U.S. District Judge Terry Doughty struck down the mandate on Wednesday, finding the edict poses a “substantial threat of irreparable injury” to the two dozen states that sued.
He granted a permanent injunction against federal agencies enforcing the mandate, which required masks for toddlers and staff, as well as a requirement for a COVID vaccination or weekly tests for adults.
“I am grateful Judge Doughty applied the law and blocked this federal overreach from burdening some of our neighbors most in need,” Louisiana Attorney General Jeff Landry said. “As I said when we first filed suit, masking two-year-olds and force vaccinating teachers in our underserved communities would impede child development and cost jobs; fortunately, this attack has been thwarted.”
Doughty found the Head Start teachers and 24 states that sued over the mandate would face a “substantial threat of irreparable injury” if it wasn’t struck down.
“Plaintiff States will incur the increased cost of training and of enforcing the Head Start Mandate, will be unable to enforce their laws, and will have their police power encroached. The Court finds that this would be an irreparable injury,” Doughty wrote. “The Plaintiff States’ citizens will suffer irreparable injury by having a substantial burden placed on their liberty interests because they will have to choose between losing their jobs or taking the vaccine.”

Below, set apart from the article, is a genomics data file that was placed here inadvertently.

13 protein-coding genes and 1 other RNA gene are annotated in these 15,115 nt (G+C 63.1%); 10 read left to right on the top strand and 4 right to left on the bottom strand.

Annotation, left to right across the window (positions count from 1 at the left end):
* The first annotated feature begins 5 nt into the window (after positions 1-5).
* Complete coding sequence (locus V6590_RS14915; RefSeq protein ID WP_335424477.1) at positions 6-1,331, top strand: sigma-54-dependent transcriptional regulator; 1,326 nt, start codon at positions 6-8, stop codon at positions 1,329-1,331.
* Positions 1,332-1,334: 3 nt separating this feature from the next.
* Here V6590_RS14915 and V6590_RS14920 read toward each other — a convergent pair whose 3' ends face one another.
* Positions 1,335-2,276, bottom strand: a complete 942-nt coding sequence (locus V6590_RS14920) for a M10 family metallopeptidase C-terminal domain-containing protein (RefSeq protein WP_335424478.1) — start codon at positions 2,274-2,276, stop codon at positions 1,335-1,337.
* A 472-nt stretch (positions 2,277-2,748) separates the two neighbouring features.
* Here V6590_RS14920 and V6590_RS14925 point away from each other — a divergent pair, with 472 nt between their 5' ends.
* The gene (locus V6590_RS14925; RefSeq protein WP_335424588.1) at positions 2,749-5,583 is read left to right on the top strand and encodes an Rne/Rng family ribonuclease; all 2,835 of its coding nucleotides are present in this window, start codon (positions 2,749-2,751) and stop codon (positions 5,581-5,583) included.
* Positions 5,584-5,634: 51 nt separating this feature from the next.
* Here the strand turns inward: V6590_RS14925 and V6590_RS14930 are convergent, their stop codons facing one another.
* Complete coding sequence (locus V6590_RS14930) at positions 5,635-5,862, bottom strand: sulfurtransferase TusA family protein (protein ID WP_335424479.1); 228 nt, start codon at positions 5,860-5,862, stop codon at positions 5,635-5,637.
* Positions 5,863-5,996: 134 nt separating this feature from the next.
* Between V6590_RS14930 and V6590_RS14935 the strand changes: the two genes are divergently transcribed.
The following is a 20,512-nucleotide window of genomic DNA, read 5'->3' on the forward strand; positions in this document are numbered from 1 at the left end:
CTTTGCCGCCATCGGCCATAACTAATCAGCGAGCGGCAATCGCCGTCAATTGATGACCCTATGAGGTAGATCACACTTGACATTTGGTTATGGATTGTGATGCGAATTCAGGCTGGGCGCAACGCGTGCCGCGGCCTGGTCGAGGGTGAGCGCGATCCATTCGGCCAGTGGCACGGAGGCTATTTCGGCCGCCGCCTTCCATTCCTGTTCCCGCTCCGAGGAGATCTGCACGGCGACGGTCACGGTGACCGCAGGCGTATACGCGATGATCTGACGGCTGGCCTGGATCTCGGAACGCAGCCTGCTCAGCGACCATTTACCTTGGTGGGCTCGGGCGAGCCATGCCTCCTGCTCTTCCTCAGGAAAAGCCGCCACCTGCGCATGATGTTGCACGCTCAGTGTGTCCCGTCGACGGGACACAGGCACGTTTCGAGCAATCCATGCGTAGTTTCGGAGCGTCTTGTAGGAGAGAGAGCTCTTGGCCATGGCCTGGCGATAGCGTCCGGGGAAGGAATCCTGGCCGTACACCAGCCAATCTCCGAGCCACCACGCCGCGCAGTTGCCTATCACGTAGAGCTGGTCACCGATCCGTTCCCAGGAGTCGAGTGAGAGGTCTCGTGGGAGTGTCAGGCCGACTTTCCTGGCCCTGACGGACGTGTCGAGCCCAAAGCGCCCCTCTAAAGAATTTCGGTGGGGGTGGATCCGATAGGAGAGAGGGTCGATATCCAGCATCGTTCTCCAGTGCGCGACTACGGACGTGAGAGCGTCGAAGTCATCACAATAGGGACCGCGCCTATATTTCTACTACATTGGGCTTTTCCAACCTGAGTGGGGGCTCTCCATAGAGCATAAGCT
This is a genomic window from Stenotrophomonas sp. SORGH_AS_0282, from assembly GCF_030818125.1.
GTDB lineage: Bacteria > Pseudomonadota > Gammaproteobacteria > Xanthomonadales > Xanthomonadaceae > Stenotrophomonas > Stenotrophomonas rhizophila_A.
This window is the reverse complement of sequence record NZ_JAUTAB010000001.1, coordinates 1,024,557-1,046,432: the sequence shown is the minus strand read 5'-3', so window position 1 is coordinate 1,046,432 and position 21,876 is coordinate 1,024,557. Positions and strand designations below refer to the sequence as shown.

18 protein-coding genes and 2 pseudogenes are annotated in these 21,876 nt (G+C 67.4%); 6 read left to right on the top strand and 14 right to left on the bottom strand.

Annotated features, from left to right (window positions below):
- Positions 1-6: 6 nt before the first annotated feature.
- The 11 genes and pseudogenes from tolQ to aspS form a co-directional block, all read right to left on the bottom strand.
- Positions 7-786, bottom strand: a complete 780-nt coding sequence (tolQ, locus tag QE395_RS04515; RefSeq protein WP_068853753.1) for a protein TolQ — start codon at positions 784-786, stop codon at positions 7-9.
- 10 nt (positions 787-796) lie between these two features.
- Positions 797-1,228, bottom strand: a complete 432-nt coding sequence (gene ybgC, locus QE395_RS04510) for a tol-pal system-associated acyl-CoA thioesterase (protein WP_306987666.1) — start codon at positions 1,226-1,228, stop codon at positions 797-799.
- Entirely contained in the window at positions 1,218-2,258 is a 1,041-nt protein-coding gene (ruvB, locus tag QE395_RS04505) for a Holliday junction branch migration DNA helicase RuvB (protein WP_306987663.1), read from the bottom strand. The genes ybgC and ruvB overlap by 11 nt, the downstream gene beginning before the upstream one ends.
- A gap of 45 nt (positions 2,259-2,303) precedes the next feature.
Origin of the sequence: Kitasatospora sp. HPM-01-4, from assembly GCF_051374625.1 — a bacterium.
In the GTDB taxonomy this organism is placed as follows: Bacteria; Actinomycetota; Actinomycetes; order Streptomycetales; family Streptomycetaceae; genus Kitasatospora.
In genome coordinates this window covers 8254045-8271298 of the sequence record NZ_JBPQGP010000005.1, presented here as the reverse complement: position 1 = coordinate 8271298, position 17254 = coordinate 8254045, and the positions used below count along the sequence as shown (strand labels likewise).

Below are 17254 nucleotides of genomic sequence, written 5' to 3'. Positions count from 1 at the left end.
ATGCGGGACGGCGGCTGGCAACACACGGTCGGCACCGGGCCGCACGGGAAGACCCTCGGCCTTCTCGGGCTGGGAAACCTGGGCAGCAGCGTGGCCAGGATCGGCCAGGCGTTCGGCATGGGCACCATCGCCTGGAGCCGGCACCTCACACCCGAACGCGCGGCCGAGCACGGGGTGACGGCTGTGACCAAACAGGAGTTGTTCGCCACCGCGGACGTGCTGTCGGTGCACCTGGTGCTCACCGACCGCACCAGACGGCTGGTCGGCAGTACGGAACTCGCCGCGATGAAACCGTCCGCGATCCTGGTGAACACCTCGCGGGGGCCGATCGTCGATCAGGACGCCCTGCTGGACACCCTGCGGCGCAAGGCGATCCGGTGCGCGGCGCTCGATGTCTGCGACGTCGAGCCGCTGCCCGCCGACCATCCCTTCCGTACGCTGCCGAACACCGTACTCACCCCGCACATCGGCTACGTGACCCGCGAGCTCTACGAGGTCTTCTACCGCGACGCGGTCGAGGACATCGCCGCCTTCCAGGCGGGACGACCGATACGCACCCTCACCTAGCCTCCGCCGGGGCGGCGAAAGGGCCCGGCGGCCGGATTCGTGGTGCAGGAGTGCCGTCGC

The lead plaintiff in the case, Louisiana preschool teacher Sandy Brick, was represented by the Pelican Institute and the Liberty Justice Center.
“Louisiana teacher Sandy Brick has been serving her students through adversity and uncertainty the last two years. Today, this decision vindicates her right to teach without sacrificing her freedom,” Sarah Harbison, attorney with the Pelican Institute, said Wednesday.
“Today’s decision is a significant step toward undoing the injustice perpetrated against everyday Americans throughout the COVID-19 crisis,” he said in a Wednesday release.
Doughty, who previously struck down the Biden administration’s vaccine mandate for healthcare workers, explained the Head Start ruling boils down to a balance between the public interest and individual liberty.
“Although vaccines arguably serve the public interest, the liberty interests of individuals mandated to take the COVID-19 vaccine outweigh any interest generated by the mandatory administration of vaccines,” he wrote.
Doughty’s permanent injunction applies to Head Start programs in Louisiana, Alabama, Alaska, Arizona, Arkansas, Florida, Georgia, Indiana, Iowa, Kansas, Kentucky, Mississippi, Missouri, Montana, Nebraska, North Dakota, Ohio, Oklahoma, South Carolina, South Dakota, Tennessee, Utah, West Virginia and Wyoming.